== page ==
Schertler left legacy of service
A Wadena native with a long and colorful career in the U.S. government passed away at home in Washington, D.C. on Sept. 22, 2011.
Leon Schertler was born April 10, 1923, and grew up in Wadena on Howard Street. World War II took Schertler from Wadena, as he left to fight in the South Pacific front. He served as a lieutenant in the Navy from 1942 to 1946 and was awarded the World War II Victory Ribbon, American Theater Campaign Ribbon, and Philippine Liberation Asiatic Pacific Campaign with one star.
His brother was killed around the time of the Battle of the Bulge.
Schertler did not return to live in Wadena when the war was over. He earned his bachelor of science degree in social studies, education and political science from the University of Minnesota in 1947, and also went to the Foreign Service Institute in Washington, D.C.
"His career path took him into the government," son Tony Schertler said. "Traveled around the world first, and then lived in Washington, D.C."
According to an obituary written by daughter Helen Bridge of Rhode Island, from 1947 to 1951, he worked in Greece, Morocco and Germany for the U.S. Department of State, then spent most of the 1950s in the U.S. Department of the Navy.
Leon Schertler was assistant to the president of the People to People Foundation sponsor of Project Hope from 1959 to 1961.
He was the deputy director of training for the fledgeling Peace Corps in 1961 to 1963, then went on to be the assistant director of Food for Peace in 1963 to 1966, then the director of Central American Regional Office of the Ford Foundation in 1966 to 1968 in Costa Rica.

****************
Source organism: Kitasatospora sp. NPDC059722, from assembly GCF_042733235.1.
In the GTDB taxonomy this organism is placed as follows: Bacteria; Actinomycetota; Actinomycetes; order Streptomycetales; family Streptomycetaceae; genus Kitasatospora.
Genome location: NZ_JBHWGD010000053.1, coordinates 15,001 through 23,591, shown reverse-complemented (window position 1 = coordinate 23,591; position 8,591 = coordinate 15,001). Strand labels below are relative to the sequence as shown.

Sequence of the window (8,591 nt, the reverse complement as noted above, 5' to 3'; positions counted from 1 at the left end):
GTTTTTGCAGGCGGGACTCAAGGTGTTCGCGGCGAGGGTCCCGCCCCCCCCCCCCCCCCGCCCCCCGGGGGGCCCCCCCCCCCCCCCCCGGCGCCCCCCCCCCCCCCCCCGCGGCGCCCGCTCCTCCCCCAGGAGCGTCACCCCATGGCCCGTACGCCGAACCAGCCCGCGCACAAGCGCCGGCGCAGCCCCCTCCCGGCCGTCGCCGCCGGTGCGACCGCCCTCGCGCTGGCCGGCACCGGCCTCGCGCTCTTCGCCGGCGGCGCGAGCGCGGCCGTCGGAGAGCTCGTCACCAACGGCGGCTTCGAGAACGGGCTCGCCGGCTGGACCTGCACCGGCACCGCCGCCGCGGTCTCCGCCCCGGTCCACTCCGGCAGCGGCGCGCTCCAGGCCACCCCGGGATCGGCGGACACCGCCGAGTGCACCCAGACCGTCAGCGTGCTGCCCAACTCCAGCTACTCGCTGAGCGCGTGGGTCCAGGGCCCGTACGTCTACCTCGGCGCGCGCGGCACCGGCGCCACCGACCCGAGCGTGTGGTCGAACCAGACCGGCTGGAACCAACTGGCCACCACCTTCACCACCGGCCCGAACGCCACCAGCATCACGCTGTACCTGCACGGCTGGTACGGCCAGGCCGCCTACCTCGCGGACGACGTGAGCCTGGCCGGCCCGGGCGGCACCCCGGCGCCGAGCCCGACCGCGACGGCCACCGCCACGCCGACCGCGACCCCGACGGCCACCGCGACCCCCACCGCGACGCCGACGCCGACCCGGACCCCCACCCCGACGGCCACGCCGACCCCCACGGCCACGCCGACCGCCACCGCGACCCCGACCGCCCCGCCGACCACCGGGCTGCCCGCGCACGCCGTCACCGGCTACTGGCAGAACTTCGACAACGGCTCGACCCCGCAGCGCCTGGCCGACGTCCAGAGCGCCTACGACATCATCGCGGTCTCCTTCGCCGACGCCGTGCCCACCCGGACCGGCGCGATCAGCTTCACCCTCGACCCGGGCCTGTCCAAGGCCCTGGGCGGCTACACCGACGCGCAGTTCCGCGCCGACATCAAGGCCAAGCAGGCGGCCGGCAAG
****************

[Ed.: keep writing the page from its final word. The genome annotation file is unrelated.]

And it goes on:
From 1968 to 1975 and again in 1976 to 1979, he was chief of plans and evaluation division in the Job Corps.
In 1976, the United States Bicentennial, he took leave to serve as the Tall Ships National Coordinator for Operation Sail. In the event, nearly 300 large ships from more than 50 countries paraded 19 miles up the Hudson River in New York City.
Leon Schertler retired from the federal government in 1979, but continued his love of watercraft through being in the leadership of Potomac Riverfest in 1985 and Operation Sail 1986.
Leon had a 62-year marriage with his surviving wife Jean (Broker) Schertler, and they had six daughters and sons who are spread all over the country. Tony lives and works in St. Paul as the senior vice president of Springstead Incorporated. He said Wadena is one of their clients for economic development work.
Leon Schertler's mother, Mabel (Thill) Schertler, continued to live in Wadena and passed away in 1989.
"We used to go out and visit her all the time," Tony Schertler recalled.
He said that he and his father would also visit Wadena to see Leon's lifelong friend Bob Zosel, who also recently passed away. A visit to Bob and Jean Zosel two years ago was the last time Leon set foot in Wadena.
Leon's father, Ted Schertler, was the Wadena fire chief during the 1940s.